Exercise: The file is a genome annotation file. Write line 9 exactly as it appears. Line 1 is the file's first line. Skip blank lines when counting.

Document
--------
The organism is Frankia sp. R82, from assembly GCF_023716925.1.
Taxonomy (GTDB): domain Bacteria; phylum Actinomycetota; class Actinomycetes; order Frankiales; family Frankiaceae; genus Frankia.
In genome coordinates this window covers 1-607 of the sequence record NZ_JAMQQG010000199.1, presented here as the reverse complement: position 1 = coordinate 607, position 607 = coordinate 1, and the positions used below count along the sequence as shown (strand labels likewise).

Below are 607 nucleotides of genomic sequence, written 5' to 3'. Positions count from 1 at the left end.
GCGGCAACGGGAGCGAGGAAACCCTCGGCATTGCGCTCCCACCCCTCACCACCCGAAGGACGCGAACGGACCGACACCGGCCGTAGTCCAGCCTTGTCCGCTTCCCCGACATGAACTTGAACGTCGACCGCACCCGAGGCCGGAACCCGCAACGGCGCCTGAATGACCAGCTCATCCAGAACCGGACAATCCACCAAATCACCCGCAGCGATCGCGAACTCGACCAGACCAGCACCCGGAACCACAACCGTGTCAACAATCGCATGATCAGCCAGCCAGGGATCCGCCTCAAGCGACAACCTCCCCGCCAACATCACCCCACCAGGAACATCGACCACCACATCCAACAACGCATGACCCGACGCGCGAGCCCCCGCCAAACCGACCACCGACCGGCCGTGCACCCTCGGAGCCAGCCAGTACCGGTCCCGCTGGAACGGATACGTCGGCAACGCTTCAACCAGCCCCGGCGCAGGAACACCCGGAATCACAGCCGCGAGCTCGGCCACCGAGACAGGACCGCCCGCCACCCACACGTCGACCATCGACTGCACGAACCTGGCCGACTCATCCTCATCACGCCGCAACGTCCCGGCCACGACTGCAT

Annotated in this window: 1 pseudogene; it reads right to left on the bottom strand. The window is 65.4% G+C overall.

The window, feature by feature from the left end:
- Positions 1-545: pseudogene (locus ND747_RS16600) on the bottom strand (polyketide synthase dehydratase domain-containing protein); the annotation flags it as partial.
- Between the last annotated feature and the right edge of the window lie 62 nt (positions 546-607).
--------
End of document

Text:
- Between the last annotated feature and the right edge of the window lie 62 nt (positions 546-607).